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SERMON

Preached at the

ROLL

L S,

December 24, 1710.

The Baptift's meffage to Jefus, and Jefus's answer explained.

St. MATTH. xi. 3.

Art thou be that should come? or do we look for another?

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T this time of advent, particularly dedicat ed by the church to a devout commemoration of our Saviour's coming in the flesh, and fet apart to prepare us for a worthy celebration of the approaching feast of his nativity; it may be no anfuitable entertainment to your thoughts, to fuggeft to you some reflexions on this paffage of fcripture, and those others which introduce, ac company, and explain it.

"When John had heard in prifon (fays the evangelift) the works of Chrift he fent two of his

disciples,

difciples, and faid unto him, art thou He that fhould come? or do we look for another?" That is, art thou the meffiah, the great Redeemer of Ifrael, whofe coming was foretold by the prophets, and is now expected with great impatience by the whole body of the Jews, and before whom I am fent, as his forerunner and harbinger? "Jefus answered, and faid unto them, go, and fhew John again those things which ye do hear and fee. The blind receive their fight, the lame walk, the lepers are cleanfed, and the deaf hear, the dead are raised up, and the poor have the gofpel preached unto them. And bleffed is he, whofoever fhall not be offended in me !" As if he had faid, "Judge ye yourselves, by the works " which I now perform, whether I am the Mef"fiah or not, or what reafon there can be to " doubt of my divine miffion and authority."

This tranfaction is extremely remarkable, and will afford much ufeful matter to our reflexions, in relation both to the enquiry made by the Baptift, and the anjwer returned by our Lord to that enquiry.

I. And First, as to the enquiry itself, it may be matter of just furprize to us, that the Baptift fhould, fo long after he had continued discharging the office of Chrift's harbinger, put fuch a queftion as this to our Saviour, Art thou He that fhould come? or do we look for another? For could John be ignorant of our Saviour's character? Could he entertain the leaft doubt of it? He, who had formerly baptized Chrift, had feen the Spirit defcend on him in the form of a dove, and heard

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the voice from heaven thus teftifying concerning him, This is my well-beloved Son, in whom I am well pleafed? He, who had borne record of our Lord more than once, that he was the Son of God, John i. 34. the Lamb of God, that taketh away the fins of the world? ver. 29. Could He poffibly afterwards be under any degree of hefitancy or doubt, in relation to our Saviour's character? Certainly he could not; and therefore we must look out for fome other reafon of his fending this meffage, befides the defire of fatisfying himself; and that plainly was the procuring fatisfaction to those by whom the meffage was fent, his difciples and followers, who, notwithstanding all the af feverations of John to this purpose, continued ftill incredulous:- We may fuppofe for these reafons:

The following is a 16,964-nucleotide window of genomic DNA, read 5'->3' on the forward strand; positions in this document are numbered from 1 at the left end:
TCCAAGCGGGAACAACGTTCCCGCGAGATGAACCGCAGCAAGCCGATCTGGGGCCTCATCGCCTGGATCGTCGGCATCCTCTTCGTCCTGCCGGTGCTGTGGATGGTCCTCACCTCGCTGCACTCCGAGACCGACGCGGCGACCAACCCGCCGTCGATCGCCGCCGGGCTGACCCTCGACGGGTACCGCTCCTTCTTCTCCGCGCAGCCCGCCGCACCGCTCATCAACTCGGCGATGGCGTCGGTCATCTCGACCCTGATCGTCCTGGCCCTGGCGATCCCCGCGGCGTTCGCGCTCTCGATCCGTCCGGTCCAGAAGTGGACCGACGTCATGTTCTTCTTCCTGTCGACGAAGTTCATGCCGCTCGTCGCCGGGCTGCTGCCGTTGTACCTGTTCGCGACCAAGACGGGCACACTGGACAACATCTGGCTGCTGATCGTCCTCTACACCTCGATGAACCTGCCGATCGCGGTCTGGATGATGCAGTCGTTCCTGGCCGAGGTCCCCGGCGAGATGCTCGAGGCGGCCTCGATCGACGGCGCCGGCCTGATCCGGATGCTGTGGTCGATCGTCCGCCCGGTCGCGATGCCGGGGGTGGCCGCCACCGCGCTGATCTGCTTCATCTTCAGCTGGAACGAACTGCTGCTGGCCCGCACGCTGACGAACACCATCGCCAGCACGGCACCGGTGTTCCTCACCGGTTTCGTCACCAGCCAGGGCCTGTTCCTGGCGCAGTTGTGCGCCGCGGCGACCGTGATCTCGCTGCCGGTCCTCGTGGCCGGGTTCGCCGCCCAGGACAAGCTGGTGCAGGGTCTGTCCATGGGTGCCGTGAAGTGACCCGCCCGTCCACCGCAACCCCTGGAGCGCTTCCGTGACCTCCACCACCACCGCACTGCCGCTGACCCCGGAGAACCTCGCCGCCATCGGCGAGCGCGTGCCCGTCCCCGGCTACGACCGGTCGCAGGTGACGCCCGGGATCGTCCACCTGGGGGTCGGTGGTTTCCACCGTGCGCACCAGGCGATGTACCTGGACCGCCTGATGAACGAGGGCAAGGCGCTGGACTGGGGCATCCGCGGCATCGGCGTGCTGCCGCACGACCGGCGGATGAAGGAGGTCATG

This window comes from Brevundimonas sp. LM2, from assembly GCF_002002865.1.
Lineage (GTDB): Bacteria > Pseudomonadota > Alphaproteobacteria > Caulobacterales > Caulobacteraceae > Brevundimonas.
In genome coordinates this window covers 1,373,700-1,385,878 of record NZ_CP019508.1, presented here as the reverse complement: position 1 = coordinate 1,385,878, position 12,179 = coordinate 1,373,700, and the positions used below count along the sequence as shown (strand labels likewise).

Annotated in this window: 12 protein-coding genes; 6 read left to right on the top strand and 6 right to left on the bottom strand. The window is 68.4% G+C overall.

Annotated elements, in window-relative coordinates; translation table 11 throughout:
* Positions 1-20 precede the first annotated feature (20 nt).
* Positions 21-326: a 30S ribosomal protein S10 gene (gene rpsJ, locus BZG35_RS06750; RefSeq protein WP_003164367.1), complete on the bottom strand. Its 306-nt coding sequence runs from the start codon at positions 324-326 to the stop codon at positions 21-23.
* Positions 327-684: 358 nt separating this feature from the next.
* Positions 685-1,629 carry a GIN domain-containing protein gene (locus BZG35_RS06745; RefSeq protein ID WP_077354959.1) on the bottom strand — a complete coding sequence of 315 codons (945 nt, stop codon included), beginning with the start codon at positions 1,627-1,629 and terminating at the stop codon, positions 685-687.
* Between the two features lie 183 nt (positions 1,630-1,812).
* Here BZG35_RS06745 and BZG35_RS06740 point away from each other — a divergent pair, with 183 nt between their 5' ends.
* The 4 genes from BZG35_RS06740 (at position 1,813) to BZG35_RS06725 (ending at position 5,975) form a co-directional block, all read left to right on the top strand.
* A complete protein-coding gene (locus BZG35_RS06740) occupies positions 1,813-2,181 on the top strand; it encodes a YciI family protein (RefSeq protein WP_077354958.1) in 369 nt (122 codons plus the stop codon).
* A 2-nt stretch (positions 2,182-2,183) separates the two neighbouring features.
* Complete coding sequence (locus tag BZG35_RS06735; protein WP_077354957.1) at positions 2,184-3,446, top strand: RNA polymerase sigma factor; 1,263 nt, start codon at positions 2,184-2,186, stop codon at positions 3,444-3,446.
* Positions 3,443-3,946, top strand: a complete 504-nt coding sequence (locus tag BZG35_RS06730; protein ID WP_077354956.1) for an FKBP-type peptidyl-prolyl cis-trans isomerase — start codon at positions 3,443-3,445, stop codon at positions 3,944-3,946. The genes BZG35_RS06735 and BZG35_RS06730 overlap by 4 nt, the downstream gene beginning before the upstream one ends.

1. Because they faw their mafter imprisoned, and now likely to be put to death, for preaching up the kingdom of God, and the coming of the Meffiah; and could not apprehend, that, had Jefus been that Meffiah, he fhould have wanted power or will to employ that power for the Baptiff's deliverance. And yet fo far was this from being the cafe, that our Saviour doth not appear once to have made an honourable mention of John, till after the difciples, who came upon this errand, had left him. Then indeed, and not before, the evangelift tells us, Jefus began to fay unto the multitudes, What went ye out into the widerness to fee? Matt ix. 7. and to take that occafion of enlarging on the Baptift's character, and the dignity of his office.

2. They might have obferved, that our Saviour

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had not himself hitherto afferted his right to that title, but declined all occafions that had been given him, of directly and openly owning himfelf to be the Meffiah; which conduct, tho' neceffary, in order to carry on, and complete his miniftry, without interruption from the Roman powers, was yet what the difciples of John, who had heard their mafter preaching up the kingdom of the, Meffiah without any difguife, could not underftand; nor account for it any otherwife, than by fuppofing that Jejus arrogated not that honour to himself, as being conscious, that it did not belong to him. And these fufpicions might be rai fed, by their obferving

3. The manner of our Saviour's life and converfation, which was fo very different from that of their mafter's, and had fo much lefs an outward appearance of fanctity in it. The one came neither eating nor drinking, Matt. xi. 18. delighted in folitude, and lived in the practice of the highest rigours and aufterities; The Other came eating and drinking, lived in the world, and according to all the innocent customs of it; converfing freely and promifcuously with all forts of men, even with publicans and finners. And therefore they were tempted to think, that He, who was fo far beneath their mafter in what they called perfection and holinefs, could not be fo far above him in his character and office, as, if he were the Meffiah, he must have been.

Thefe doubts, it is probable, that John had very often endeavoured to remove: But finding that they still stuck with his followers, he took the last and best way of fatisfying them, by fend

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